Beware of the Crocodile
“It may be hard to love a crocodile but, by taking a humorous approach, Beware of the Crocodile manages to make this fearsome reptile almost endearing. The combination of informative, non-judgemental text and delightful illustrations makes this a perfect gift for any child who loves animals.”
Beware of the Crocodile is a charming book about an animal that few would regard as charming. The “beware” warning in the title is backed up on the first spread with “they’re really scary” and “They’ve got an awful lot of . . . teeth.” All of which will be irresistible to the child who enjoys thrills.
The book doesn’t shy away from the less than endearing aspects of crocodile behavior, but it does spare us the grisly details of the particularly nasty way in which crocodiles use a death-roll to dismember large prey. We’re told “What happens next is rather gruesome. In fact it’s so gruesome that we should skip the details.”
This passage of text is accompanied by an illustration of a very large crocodile about to engulf a hapless wild pig. The discrepancy in their sizes helps to convey the enormous size of the saltwater crocodile, but it also means the prey animal would be swallowed in one gulp and spared the horrors of the death-roll.
Despite the scene it depicts, the illustration is more humorous than distressing, with a suitably evil-looking croc and a suitably alarmed-looking pig. In contrast the satiated crocodile on the next page looks positively benign as it basks on a sandbank with little birds sitting or landing on its back.
The delightful watercolor illustrations by Satoshi Kitamura convey the croc’s facial expressions with wit and humor. There’s an amusing illustration on the information page at the back that shows a crocodile seated at table viewing a menu which includes, under today’s specials, baby croc and human. The menu is upside down so it can be edited, if so desired, by parents reading to their children. Nowhere else does the book mention that crocodiles eat humans, though it does allude to this by saying “they’re not at all picky about what they eat, as long as it’s got a bit of meat on it.”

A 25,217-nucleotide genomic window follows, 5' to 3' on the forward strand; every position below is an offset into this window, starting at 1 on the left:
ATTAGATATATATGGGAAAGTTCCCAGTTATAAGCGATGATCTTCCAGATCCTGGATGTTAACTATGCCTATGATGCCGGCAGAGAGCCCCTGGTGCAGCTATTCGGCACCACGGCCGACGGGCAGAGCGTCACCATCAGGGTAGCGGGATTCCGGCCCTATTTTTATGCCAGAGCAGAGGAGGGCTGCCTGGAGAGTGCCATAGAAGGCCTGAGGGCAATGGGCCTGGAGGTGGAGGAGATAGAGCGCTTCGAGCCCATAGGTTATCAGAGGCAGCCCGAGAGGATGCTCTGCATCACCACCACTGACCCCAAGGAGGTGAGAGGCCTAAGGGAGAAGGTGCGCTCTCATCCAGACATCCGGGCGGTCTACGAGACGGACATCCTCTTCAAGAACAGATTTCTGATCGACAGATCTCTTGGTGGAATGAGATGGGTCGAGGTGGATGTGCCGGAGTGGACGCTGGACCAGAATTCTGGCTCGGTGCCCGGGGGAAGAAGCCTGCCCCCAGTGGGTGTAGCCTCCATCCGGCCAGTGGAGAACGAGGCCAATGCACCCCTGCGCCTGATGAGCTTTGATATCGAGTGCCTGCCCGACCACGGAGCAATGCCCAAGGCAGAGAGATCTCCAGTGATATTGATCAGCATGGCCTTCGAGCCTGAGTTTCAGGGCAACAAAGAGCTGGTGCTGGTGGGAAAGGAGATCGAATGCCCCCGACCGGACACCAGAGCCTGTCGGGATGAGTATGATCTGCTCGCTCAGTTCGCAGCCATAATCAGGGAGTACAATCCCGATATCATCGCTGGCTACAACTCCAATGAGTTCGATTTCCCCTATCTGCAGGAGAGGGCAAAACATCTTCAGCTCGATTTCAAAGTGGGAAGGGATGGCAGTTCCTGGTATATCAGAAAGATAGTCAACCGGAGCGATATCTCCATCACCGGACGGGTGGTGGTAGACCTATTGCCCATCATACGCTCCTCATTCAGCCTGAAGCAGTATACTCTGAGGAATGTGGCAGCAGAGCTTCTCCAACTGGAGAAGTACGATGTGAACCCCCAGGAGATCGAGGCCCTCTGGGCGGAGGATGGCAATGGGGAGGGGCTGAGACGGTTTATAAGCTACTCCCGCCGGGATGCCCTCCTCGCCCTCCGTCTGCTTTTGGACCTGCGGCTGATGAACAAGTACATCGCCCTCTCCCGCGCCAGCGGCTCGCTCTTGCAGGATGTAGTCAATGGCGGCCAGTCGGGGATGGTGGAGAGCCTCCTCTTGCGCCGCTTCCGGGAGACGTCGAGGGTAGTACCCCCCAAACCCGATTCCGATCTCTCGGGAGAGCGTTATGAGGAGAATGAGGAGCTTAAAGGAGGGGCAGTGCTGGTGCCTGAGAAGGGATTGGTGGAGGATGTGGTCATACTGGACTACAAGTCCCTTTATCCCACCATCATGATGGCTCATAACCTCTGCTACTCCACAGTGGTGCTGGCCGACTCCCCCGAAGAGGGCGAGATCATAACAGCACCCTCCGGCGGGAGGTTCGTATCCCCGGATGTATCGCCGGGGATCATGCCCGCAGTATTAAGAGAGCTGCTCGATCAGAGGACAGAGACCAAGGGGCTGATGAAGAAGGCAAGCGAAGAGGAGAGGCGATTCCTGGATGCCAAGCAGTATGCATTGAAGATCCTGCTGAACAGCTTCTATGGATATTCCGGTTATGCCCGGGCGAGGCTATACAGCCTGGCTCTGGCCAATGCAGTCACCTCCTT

The Nile crocodile is said to be responsible for more attacks on humans than all other predators of humans combined. It outstrips the even larger saltwater crocodile that’s the subject of this book. In contrast to other big predators, who only attack humans in unusual circumstances, all the big crocodilians relish human flesh. The Nile croc tops the list only because of opportunity—more people live near it than the saltwater croc.
The text by conservation biologist Martin Jenkins conveys considerable information on these fascinating reptiles in a style that’s both humorous and wonderfully accessible for the picture book audience. We learn how the mother crocodile cares for her young, tends her nest, helps the hatchlings into the water, and guards them for months. All very necessary to ensure their survival when there are so many predators about— including other crocodiles and “sometimes even the baby crocodiles’ own fathers!”
At the back of the book there’s some general information about crocodiles and their relatives, and we learn that “the ones in this book are saltwater crocodiles, the biggest kind—they can be 20–23 feet (6 to 7 meters) long.” Beware of the Crocodile provides two website listings for those wanting to find out more about crocodilians and concludes with an index that hardly seems necessary for so short a book.
It may be hard to love a crocodile but, by taking a humorous approach, Beware of the Crocodile manages to make this fearsome reptile almost endearing. The combination of informative, non-judgemental text and delightful illustrations makes this a perfect gift for any child who loves animals.